The 1850 United States census was recorded as of Jun. 1, 1850 and is significant due to the fact that it is the first census to include and name all persons living in each household. Previous census records only contained names of heads of families and listed other unnamed persons living in the same household according to age spans and sex.
Unfortunately, the original census questionnaire did not indicate the relationships between each member of the household. There could therefore be brothers and sisters-in-law, nephews, nieces, etc., living with the families that would not be readily identifiable.
Images used in this transcriptions were originally copied from the 1000 rolls of National Archives and Records Administration microfilm, number M432. This transcription is presented in a two-part format: a nominal index in alphabetical order by surname and first name(s); and and main transcription, giving the makeup of families numbered by state.
For instance, if one wants to view the family of Anson J. Titus of Kingsville, Ashtabula Co., OH, born ca. 1799, just look at the family number column in the index. He can be found in family number 41. Then go to the main transcription, scroll to OH, then to family 41.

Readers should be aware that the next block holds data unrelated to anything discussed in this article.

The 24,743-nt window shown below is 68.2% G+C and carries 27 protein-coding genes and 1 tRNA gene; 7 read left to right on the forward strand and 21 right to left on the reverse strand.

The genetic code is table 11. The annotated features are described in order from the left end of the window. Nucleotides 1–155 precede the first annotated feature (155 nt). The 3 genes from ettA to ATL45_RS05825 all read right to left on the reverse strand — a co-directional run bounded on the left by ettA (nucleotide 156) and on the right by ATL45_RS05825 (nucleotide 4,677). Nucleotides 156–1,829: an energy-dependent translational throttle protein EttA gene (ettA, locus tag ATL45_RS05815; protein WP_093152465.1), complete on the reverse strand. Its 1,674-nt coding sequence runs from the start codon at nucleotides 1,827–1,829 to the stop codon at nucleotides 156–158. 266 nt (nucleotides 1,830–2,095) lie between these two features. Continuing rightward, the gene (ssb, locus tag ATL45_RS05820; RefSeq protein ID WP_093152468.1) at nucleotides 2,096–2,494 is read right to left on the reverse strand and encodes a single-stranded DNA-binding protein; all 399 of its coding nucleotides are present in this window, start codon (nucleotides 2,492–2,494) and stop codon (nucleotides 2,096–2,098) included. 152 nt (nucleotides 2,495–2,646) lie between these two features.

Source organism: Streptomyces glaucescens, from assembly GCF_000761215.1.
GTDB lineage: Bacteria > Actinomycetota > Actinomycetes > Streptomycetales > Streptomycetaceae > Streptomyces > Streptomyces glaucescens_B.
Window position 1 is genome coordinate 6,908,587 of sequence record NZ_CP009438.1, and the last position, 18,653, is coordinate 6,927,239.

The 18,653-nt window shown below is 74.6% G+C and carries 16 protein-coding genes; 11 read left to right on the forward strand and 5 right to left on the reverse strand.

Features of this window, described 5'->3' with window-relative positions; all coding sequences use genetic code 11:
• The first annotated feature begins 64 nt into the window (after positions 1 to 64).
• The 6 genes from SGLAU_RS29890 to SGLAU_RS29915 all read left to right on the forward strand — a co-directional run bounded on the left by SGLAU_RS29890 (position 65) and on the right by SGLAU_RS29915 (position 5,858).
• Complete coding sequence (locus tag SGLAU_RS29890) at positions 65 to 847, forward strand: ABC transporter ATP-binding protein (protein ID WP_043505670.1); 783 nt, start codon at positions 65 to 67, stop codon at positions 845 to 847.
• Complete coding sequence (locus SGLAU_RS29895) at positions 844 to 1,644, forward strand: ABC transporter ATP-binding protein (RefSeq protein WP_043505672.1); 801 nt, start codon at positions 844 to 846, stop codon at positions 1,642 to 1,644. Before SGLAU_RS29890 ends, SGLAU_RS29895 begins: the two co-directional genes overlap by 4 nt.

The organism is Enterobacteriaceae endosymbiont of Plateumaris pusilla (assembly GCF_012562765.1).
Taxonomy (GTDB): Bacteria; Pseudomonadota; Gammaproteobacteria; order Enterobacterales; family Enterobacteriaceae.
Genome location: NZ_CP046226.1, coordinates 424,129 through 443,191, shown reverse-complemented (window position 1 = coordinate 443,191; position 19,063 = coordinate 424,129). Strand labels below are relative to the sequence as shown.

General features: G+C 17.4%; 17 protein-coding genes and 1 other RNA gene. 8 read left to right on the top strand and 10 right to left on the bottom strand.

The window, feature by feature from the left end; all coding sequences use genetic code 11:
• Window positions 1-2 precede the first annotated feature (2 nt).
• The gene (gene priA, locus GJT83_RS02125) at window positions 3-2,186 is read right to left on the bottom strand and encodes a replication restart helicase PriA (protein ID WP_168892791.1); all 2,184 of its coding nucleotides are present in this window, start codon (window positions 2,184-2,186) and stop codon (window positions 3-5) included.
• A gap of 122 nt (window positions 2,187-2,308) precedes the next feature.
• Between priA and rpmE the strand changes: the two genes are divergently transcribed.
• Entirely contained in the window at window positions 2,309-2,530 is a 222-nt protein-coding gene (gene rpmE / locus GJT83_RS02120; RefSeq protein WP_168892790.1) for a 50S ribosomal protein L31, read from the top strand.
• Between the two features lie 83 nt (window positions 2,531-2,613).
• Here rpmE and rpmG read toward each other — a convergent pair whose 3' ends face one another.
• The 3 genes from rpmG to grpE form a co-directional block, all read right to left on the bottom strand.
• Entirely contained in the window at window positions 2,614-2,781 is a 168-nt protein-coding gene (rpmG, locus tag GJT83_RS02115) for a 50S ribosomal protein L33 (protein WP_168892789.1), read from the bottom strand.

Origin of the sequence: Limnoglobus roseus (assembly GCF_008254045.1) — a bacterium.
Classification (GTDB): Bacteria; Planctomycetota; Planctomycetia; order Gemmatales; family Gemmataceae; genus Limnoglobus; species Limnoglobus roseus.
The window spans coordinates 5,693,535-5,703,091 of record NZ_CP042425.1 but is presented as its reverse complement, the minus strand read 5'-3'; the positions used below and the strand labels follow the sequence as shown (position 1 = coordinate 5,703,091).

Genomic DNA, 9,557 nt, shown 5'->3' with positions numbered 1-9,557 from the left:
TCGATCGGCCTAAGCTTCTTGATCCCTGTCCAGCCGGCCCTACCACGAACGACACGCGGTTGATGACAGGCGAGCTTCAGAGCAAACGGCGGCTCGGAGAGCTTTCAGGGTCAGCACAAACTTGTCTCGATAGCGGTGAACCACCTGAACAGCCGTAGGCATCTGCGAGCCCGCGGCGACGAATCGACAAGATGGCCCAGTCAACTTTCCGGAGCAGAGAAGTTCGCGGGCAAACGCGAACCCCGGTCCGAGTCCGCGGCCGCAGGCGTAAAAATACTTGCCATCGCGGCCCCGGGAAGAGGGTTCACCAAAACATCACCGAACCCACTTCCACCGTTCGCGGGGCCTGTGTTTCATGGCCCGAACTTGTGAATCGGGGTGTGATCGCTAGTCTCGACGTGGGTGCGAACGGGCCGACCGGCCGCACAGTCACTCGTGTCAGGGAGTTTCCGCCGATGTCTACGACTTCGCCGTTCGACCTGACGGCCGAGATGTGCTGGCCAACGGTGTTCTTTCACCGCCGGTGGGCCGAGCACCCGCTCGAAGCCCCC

Items included on the 1850 census form were as follows:
1. Dwelling house numbered in the order of visitation.
2. Families numbered in the order of visitation.
3. The name of every person whose usual place of abode was in this family.
7. Profession, occupation, or trade of each male person over 15 years of age.
8. Value of real estate owned.
9. Place of birth, naming the state, territory or country.
10. Married within the year.
11. Attended school within the year.
12. Persons over 20 years of age who cannot read or write.
13. Whether deaf and dumb, blind, insane, idiotic, pauper or convict.
The following column titles were used in the accompanying transcriptions:
2. Town. (or district, ward, etc.).
5. Name. (first name, names or initials).
6. Born. (approximate year of birth).
9. Family number. (Inserted by the author. These numbers run consecutively by state and can be used in conjunction with the nominal index).